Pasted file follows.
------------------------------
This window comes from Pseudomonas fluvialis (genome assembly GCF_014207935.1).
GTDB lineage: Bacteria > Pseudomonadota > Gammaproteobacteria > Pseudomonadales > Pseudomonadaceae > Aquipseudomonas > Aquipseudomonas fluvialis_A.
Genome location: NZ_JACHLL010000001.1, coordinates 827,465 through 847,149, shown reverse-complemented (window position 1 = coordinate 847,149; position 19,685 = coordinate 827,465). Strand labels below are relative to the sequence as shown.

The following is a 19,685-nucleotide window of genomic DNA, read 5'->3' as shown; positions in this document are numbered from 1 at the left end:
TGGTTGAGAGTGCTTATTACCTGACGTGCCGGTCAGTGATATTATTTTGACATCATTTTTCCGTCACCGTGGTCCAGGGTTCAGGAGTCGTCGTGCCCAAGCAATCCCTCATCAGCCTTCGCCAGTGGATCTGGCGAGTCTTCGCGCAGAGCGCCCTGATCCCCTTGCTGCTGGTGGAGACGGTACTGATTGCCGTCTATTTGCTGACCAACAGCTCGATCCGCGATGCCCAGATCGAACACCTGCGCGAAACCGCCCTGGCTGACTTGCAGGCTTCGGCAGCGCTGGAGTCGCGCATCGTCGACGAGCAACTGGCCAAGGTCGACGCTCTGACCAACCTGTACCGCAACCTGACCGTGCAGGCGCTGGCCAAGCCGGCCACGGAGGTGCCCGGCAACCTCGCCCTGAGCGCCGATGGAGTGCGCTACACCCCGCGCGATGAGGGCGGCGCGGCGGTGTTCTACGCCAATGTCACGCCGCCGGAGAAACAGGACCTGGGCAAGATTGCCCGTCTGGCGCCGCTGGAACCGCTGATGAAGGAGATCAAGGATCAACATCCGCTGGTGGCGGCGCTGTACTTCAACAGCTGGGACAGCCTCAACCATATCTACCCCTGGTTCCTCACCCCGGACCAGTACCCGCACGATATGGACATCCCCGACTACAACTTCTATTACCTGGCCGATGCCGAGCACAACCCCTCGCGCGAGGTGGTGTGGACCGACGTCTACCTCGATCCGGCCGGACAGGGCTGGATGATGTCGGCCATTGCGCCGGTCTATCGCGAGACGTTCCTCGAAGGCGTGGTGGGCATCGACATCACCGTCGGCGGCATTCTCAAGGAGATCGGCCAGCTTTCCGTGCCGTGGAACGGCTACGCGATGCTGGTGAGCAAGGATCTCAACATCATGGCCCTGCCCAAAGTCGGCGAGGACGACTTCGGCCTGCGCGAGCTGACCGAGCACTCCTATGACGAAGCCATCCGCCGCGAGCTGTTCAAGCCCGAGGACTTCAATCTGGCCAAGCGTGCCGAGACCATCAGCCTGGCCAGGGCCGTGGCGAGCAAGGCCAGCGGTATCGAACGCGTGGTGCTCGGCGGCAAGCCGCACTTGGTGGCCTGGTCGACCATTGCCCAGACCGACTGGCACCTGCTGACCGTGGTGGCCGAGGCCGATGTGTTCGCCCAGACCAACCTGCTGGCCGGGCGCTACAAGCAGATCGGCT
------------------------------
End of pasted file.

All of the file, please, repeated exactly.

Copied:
This window comes from Pseudomonas fluvialis (genome assembly GCF_014207935.1).
GTDB lineage: Bacteria > Pseudomonadota > Gammaproteobacteria > Pseudomonadales > Pseudomonadaceae > Aquipseudomonas > Aquipseudomonas fluvialis_A.
Genome location: NZ_JACHLL010000001.1, coordinates 827,465 through 847,149, shown reverse-complemented (window position 1 = coordinate 847,149; position 19,685 = coordinate 827,465). Strand labels below are relative to the sequence as shown.

The following is a 19,685-nucleotide window of genomic DNA, read 5'->3' as shown; positions in this document are numbered from 1 at the left end:
TGGTTGAGAGTGCTTATTACCTGACGTGCCGGTCAGTGATATTATTTTGACATCATTTTTCCGTCACCGTGGTCCAGGGTTCAGGAGTCGTCGTGCCCAAGCAATCCCTCATCAGCCTTCGCCAGTGGATCTGGCGAGTCTTCGCGCAGAGCGCCCTGATCCCCTTGCTGCTGGTGGAGACGGTACTGATTGCCGTCTATTTGCTGACCAACAGCTCGATCCGCGATGCCCAGATCGAACACCTGCGCGAAACCGCCCTGGCTGACTTGCAGGCTTCGGCAGCGCTGGAGTCGCGCATCGTCGACGAGCAACTGGCCAAGGTCGACGCTCTGACCAACCTGTACCGCAACCTGACCGTGCAGGCGCTGGCCAAGCCGGCCACGGAGGTGCCCGGCAACCTCGCCCTGAGCGCCGATGGAGTGCGCTACACCCCGCGCGATGAGGGCGGCGCGGCGGTGTTCTACGCCAATGTCACGCCGCCGGAGAAACAGGACCTGGGCAAGATTGCCCGTCTGGCGCCGCTGGAACCGCTGATGAAGGAGATCAAGGATCAACATCCGCTGGTGGCGGCGCTGTACTTCAACAGCTGGGACAGCCTCAACCATATCTACCCCTGGTTCCTCACCCCGGACCAGTACCCGCACGATATGGACATCCCCGACTACAACTTCTATTACCTGGCCGATGCCGAGCACAACCCCTCGCGCGAGGTGGTGTGGACCGACGTCTACCTCGATCCGGCCGGACAGGGCTGGATGATGTCGGCCATTGCGCCGGTCTATCGCGAGACGTTCCTCGAAGGCGTGGTGGGCATCGACATCACCGTCGGCGGCATTCTCAAGGAGATCGGCCAGCTTTCCGTGCCGTGGAACGGCTACGCGATGCTGGTGAGCAAGGATCTCAACATCATGGCCCTGCCCAAAGTCGGCGAGGACGACTTCGGCCTGCGCGAGCTGACCGAGCACTCCTATGACGAAGCCATCCGCCGCGAGCTGTTCAAGCCCGAGGACTTCAATCTGGCCAAGCGTGCCGAGACCATCAGCCTGGCCAGGGCCGTGGCGAGCAAGGCCAGCGGTATCGAACGCGTGGTGCTCGGCGGCAAGCCGCACTTGGTGGCCTGGTCGACCATTGCCCAGACCGACTGGCACCTGCTGACCGTGGTGGCCGAGGCCGATGTGTTCGCCCAGACCAACCTGCTGGCCGGGCGCTACAAGCAGATCGGCT